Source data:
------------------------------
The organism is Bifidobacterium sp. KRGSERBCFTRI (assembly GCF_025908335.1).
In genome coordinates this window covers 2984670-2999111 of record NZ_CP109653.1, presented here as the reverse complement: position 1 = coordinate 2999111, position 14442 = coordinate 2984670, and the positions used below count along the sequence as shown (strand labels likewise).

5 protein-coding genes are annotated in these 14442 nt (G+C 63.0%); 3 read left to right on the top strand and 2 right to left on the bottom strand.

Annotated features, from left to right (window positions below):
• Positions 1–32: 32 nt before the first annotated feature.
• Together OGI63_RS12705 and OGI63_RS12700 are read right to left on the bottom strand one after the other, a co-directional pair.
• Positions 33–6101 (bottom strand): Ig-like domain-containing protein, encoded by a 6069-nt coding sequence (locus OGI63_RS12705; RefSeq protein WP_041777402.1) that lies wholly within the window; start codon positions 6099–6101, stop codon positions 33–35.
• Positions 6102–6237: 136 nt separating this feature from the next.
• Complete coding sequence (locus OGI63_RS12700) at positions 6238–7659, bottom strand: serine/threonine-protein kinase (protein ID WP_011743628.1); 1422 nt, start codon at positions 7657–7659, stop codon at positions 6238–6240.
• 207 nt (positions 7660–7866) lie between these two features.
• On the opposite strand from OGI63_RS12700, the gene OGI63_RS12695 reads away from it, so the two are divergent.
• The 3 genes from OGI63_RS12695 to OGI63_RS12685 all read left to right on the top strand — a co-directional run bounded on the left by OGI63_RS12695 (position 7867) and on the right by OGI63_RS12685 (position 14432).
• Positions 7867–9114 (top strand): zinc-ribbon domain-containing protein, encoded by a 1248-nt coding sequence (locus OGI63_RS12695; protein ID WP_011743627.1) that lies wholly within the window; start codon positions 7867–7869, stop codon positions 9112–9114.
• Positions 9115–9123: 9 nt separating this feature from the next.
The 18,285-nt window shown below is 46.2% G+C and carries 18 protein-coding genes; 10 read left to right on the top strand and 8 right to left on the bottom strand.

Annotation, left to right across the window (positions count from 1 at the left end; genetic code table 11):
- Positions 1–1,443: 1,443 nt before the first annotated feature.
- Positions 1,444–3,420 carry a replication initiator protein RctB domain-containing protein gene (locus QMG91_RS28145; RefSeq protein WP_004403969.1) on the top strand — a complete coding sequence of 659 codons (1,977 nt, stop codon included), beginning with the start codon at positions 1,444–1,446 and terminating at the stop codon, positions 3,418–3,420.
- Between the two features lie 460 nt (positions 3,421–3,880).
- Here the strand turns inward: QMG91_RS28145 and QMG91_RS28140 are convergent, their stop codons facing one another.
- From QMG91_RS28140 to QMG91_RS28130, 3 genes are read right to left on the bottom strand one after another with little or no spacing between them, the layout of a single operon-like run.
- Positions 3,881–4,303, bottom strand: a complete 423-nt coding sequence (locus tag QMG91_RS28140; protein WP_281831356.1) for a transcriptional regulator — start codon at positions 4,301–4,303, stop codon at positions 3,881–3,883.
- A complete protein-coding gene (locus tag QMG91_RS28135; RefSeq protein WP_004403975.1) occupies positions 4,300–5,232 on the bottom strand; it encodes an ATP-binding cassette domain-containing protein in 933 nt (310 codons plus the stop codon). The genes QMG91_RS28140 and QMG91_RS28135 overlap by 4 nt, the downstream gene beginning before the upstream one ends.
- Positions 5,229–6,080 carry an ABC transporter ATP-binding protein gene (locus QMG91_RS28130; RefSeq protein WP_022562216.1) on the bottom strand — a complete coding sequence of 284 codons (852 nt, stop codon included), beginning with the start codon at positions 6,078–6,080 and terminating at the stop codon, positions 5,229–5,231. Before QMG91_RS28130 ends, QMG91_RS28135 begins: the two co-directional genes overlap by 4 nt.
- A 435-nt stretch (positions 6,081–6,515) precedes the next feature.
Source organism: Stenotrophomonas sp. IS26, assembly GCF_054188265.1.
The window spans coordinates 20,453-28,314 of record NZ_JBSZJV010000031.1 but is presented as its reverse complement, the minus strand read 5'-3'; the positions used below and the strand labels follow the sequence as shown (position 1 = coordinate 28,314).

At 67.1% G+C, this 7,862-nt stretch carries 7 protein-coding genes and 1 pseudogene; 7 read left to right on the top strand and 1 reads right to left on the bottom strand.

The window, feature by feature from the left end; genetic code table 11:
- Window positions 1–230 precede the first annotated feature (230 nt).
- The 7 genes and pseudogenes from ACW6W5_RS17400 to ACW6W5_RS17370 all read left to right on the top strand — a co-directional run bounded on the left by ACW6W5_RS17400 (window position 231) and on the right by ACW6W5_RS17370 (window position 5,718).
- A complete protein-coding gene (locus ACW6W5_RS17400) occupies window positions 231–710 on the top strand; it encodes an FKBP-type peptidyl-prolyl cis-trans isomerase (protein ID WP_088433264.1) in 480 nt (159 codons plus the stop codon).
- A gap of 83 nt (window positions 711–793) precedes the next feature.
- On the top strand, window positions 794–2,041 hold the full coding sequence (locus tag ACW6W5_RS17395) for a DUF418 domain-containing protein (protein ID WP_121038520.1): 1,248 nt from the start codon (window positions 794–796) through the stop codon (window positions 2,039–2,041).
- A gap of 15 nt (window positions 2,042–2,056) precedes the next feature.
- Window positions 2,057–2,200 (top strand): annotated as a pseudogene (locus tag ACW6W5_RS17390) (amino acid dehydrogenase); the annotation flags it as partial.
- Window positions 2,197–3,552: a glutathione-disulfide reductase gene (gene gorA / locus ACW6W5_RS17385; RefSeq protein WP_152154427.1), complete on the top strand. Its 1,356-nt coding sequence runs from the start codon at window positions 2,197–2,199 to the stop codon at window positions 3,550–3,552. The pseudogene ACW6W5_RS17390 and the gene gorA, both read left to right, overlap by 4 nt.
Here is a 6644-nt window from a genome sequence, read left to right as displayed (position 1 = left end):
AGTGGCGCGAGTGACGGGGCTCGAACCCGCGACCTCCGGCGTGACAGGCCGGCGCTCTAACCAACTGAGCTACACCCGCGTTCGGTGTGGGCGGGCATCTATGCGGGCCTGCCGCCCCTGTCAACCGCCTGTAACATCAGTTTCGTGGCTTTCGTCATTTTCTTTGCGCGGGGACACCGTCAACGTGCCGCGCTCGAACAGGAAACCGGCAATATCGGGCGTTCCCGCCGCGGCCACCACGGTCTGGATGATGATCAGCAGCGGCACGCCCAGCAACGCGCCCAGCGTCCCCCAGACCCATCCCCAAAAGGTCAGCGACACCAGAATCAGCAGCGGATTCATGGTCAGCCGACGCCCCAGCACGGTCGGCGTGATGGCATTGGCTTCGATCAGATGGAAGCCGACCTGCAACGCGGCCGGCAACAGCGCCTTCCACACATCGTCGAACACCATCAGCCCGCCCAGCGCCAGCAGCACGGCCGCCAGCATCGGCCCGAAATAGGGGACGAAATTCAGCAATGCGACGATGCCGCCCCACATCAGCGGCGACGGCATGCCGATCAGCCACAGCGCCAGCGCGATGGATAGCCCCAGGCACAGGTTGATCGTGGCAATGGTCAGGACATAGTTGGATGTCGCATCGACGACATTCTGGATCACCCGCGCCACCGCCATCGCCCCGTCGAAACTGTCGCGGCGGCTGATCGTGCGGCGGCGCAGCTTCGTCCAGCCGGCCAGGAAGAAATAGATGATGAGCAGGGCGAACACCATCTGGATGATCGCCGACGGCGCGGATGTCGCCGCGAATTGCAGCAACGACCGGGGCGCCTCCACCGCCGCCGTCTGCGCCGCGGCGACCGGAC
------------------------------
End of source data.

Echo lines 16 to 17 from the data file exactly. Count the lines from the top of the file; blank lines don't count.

Annotation, left to right across the window (positions count from 1 at the left end; genetic code table 11):
- Positions 1–1,443: 1,443 nt before the first annotated feature.